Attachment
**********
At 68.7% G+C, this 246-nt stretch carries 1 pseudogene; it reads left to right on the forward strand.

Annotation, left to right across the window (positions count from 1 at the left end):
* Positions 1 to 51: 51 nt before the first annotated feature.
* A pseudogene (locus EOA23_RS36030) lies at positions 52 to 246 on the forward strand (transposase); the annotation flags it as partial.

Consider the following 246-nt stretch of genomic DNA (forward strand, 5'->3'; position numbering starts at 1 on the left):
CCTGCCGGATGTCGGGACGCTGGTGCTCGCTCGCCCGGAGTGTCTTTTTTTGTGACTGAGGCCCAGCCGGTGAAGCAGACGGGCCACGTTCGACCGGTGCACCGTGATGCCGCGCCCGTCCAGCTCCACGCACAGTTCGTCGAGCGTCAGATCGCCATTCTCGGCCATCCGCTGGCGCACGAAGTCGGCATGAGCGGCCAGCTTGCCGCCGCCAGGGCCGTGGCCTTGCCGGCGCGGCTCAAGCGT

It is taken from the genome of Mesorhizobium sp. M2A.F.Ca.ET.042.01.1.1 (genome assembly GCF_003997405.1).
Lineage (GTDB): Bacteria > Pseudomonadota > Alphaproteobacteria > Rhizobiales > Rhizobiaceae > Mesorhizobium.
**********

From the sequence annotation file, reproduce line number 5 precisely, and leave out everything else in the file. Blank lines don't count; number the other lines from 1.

Consider the following 246-nt stretch of genomic DNA (forward strand, 5'->3'; position numbering starts at 1 on the left):